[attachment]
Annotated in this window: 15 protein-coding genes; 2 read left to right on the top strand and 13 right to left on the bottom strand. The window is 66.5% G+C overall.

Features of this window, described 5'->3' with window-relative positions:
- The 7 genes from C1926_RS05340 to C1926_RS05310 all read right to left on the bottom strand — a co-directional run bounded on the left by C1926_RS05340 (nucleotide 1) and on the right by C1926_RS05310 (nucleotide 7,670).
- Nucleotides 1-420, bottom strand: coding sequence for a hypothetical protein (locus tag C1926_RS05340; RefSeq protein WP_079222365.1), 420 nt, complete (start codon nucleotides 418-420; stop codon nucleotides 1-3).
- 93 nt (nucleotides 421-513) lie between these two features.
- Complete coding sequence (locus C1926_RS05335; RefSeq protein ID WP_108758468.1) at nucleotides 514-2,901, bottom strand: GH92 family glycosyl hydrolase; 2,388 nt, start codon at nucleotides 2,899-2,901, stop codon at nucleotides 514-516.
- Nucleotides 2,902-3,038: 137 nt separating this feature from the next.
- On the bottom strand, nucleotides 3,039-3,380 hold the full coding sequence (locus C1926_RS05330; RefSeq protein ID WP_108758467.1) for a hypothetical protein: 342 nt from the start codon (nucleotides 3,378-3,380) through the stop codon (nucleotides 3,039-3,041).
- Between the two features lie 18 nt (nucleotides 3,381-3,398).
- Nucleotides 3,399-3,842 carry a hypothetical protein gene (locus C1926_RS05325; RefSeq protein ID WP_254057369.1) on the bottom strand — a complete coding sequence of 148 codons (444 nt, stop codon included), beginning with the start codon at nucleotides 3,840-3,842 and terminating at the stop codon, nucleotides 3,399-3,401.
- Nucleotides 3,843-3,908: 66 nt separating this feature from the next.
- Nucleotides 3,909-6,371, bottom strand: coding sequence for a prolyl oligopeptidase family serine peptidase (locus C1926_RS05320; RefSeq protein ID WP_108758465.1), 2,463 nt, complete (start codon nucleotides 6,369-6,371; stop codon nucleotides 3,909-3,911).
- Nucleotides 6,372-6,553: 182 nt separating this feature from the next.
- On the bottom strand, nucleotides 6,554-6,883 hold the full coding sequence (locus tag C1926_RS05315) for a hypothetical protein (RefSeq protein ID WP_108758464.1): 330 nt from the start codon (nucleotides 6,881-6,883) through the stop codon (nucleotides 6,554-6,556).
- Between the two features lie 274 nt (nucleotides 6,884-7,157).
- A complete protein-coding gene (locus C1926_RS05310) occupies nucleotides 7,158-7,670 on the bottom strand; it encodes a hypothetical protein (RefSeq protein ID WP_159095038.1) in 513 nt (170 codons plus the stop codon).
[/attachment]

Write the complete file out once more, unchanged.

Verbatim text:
Annotated in this window: 15 protein-coding genes; 2 read left to right on the top strand and 13 right to left on the bottom strand. The window is 66.5% G+C overall.

Features of this window, described 5'->3' with window-relative positions:
- The 7 genes from C1926_RS05340 to C1926_RS05310 all read right to left on the bottom strand — a co-directional run bounded on the left by C1926_RS05340 (nucleotide 1) and on the right by C1926_RS05310 (nucleotide 7,670).
- Nucleotides 1-420, bottom strand: coding sequence for a hypothetical protein (locus tag C1926_RS05340; RefSeq protein WP_079222365.1), 420 nt, complete (start codon nucleotides 418-420; stop codon nucleotides 1-3).
- 93 nt (nucleotides 421-513) lie between these two features.
- Complete coding sequence (locus C1926_RS05335; RefSeq protein ID WP_108758468.1) at nucleotides 514-2,901, bottom strand: GH92 family glycosyl hydrolase; 2,388 nt, start codon at nucleotides 2,899-2,901, stop codon at nucleotides 514-516.
- Nucleotides 2,902-3,038: 137 nt separating this feature from the next.
- On the bottom strand, nucleotides 3,039-3,380 hold the full coding sequence (locus C1926_RS05330; RefSeq protein ID WP_108758467.1) for a hypothetical protein: 342 nt from the start codon (nucleotides 3,378-3,380) through the stop codon (nucleotides 3,039-3,041).
- Between the two features lie 18 nt (nucleotides 3,381-3,398).
- Nucleotides 3,399-3,842 carry a hypothetical protein gene (locus C1926_RS05325; RefSeq protein ID WP_254057369.1) on the bottom strand — a complete coding sequence of 148 codons (444 nt, stop codon included), beginning with the start codon at nucleotides 3,840-3,842 and terminating at the stop codon, nucleotides 3,399-3,401.
- Nucleotides 3,843-3,908: 66 nt separating this feature from the next.
- Nucleotides 3,909-6,371, bottom strand: coding sequence for a prolyl oligopeptidase family serine peptidase (locus C1926_RS05320; RefSeq protein ID WP_108758465.1), 2,463 nt, complete (start codon nucleotides 6,369-6,371; stop codon nucleotides 3,909-3,911).
- Nucleotides 6,372-6,553: 182 nt separating this feature from the next.
- On the bottom strand, nucleotides 6,554-6,883 hold the full coding sequence (locus tag C1926_RS05315) for a hypothetical protein (RefSeq protein ID WP_108758464.1): 330 nt from the start codon (nucleotides 6,881-6,883) through the stop codon (nucleotides 6,554-6,556).
- Between the two features lie 274 nt (nucleotides 6,884-7,157).
- A complete protein-coding gene (locus C1926_RS05310) occupies nucleotides 7,158-7,670 on the bottom strand; it encodes a hypothetical protein (RefSeq protein ID WP_159095038.1) in 513 nt (170 codons plus the stop codon).